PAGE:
Substituting Raster Images for Vector Alternatives

Before you make high-resolution versions of all your images, you should consider refactoring them into vector formats. Vector-based images contain mathematical instructions instead of raster-based RGBA pixel values, so they can scale to any resolution without losing quality. There are many benefits of implementing a vector-based image solution:

Consider the following methods of refactoring your images.

Consider Pure CSS in lieu of Images

You can achieve complex visual effects such as gradients, drop shadows, borders with rounded corners, blurs, opacity, and so on by using only CSS, as shown in Figure 2-1. Not only does CSS look great on all displays, but it reduces the amount of unnecessary HTTP connections to your server, and decreases the number of resources users download. You can also animate CSS properties and set them to react to user interactions like mouseovers.

Familiarize yourself with CSS to determine if any image resource can be replaced with CSS.

Figure 2-1  A visually complex Delete button composed of only CSS
A red Delete button with a gradient and rounded corners, similar to the delete button that appears in iOS.

The CSS rule for the Delete button in Figure 2-1 is shown in Listing 2-1.

Listing 2-1  CSS properties that generate a detailed button without images

.deleteButton {
    background: -webkit-linear-gradient(top, #be6868 0%,  #941b17 50%,
                                             #880d07 50%, #be483c 100%);
    border: 3px solid #000;
    color: #fff;
    cursor: pointer;
    font-size: 15pt;
    padding: 10px 34px;
    text-shadow: 0 -1px 0 #000; /* recessed text */
    -webkit-border-radius: 13px; /* rounded corners */
    -webkit-box-shadow: 0 1px 0 #454545; /* subtle border bevel */

Consider SVG in lieu of Images

CSS can produce stunning visual effects, but the amount of CSS rules and HTML elements needed to create advanced visuals can quickly balloon in size, resulting in difficult upkeep and code bloat. Unlike CSS, SVG allows you to specify drawing instructions for your images, and is great for illustrations and icons. You can draw lines, curves, and shapes in different colors, as shown in Figure 2-2. SVG code can be self-contained in a file, so all of your drawing instructions are in one place, or inline with the rest of your HTML.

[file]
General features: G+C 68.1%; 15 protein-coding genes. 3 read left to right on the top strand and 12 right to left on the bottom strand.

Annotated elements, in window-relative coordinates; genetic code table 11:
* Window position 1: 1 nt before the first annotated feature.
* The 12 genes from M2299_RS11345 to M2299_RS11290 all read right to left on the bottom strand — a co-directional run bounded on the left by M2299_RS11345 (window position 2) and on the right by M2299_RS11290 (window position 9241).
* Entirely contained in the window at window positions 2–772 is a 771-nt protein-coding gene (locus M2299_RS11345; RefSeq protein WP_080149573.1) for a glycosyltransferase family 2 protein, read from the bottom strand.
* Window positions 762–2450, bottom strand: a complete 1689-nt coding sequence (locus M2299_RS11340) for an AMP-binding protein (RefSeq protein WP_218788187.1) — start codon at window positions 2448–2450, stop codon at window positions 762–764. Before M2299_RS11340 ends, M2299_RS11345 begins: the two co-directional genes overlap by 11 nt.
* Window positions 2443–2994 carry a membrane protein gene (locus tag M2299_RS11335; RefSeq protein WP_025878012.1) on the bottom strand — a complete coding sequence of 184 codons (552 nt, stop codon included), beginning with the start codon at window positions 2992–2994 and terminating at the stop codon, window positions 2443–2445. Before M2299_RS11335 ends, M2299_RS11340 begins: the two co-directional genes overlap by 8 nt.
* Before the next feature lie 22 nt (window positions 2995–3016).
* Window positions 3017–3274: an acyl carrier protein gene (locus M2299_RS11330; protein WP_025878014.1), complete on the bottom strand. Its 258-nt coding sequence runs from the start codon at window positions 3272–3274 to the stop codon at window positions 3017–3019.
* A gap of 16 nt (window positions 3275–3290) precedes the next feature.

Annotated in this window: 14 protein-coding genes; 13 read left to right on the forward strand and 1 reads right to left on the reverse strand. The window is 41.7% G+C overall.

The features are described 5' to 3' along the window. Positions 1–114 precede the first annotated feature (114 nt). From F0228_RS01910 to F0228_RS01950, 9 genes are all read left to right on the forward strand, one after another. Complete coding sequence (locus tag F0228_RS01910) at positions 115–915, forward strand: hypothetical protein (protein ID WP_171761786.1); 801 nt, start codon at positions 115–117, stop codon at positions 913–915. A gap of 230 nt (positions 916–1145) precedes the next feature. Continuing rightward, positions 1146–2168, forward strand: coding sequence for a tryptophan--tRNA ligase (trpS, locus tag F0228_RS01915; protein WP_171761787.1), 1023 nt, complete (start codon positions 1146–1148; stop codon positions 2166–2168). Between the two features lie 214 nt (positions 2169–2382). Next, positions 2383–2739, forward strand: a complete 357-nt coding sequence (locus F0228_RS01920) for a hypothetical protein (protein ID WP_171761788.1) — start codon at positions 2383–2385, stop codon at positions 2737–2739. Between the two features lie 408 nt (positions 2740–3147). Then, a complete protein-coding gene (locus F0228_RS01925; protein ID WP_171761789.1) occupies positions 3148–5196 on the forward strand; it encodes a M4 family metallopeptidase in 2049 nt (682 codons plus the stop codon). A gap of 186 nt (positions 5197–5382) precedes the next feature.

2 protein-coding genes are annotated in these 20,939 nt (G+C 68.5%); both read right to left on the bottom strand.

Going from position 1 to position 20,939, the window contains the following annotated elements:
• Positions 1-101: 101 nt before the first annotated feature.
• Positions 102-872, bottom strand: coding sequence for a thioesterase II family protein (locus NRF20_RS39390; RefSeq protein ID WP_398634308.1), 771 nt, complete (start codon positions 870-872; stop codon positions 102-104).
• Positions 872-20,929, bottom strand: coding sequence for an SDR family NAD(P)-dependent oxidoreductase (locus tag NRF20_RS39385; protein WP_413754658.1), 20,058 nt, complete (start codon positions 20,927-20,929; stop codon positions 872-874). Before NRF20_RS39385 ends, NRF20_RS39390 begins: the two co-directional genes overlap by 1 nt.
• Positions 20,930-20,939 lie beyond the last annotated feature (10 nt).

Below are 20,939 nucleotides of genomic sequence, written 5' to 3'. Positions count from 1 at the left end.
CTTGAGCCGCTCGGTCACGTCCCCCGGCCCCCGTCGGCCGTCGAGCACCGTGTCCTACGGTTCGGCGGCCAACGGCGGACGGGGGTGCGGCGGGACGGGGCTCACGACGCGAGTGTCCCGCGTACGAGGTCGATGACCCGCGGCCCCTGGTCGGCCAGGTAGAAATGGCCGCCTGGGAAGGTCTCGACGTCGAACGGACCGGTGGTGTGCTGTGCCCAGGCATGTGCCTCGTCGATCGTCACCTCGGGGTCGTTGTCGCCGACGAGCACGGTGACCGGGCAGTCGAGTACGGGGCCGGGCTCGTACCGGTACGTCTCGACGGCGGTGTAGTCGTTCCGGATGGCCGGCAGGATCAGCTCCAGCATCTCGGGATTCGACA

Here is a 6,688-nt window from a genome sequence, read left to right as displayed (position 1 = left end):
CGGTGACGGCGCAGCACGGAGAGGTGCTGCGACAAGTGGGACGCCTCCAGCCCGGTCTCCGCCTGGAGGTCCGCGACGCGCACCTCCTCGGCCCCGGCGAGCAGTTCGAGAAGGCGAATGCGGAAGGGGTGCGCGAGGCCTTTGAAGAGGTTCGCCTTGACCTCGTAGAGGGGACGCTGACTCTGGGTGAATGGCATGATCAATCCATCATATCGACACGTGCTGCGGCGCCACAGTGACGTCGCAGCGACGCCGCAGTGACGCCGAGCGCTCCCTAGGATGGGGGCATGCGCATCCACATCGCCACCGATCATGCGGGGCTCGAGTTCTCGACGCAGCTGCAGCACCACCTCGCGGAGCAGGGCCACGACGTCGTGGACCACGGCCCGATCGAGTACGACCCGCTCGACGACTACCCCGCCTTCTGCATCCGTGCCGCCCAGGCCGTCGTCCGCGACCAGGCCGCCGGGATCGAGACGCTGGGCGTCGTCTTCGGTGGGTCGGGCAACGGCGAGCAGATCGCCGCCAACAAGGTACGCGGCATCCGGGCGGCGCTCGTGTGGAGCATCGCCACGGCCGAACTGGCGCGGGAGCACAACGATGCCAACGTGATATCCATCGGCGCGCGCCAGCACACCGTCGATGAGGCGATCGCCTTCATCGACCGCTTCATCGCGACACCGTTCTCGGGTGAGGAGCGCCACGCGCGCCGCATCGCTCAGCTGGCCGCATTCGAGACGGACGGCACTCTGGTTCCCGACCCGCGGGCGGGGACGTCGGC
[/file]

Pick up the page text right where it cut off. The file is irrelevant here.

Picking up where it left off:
Figure 2-2  Scalable Vector Graphics are crisp at any size
Three red circles, increasing in size, with a white X placed in the middle of each circle.

Listing 2-2 shows the SVG code used to draw the circle-X, depicted in Figure 2-2. As you can see, SVG enables you to scale the image to the needs of your site.

Listing 2-2  A red circle-X in SVG

<!DOCTYPE svg PUBLIC "-//W3C//DTD SVG 1.0//EN" "">
<svg viewBox="0 0 100 100" width="100%" height="100%" xmlns="" xmlns:xlink="">
    <circle fill="darkred" stroke="red" cx="50" cy="50" r="40" stroke-width="4" />
    <g stroke="white" fill="none">
        <line x1="30" y1="30" x2="70" y2="70" stroke-width="6" stroke-linecap="round" />
        <line x1="30" y1="70" x2="70" y2="30" stroke-width="6" stroke-linecap="round" />

You can paste the code in Listing 2-2 into a file with the .svg extension, and reference the file in the src attribute of an <img> element. Or, to reduce HTTP connections, you can paste the <svg> tag directly into your HTML. To change the scale of the graphic, edit the width and height attributes’ values of the <img> or <svg>.

For more information about SVG, consult the W3C’s SVG specification.

Consider Fonts in lieu of Images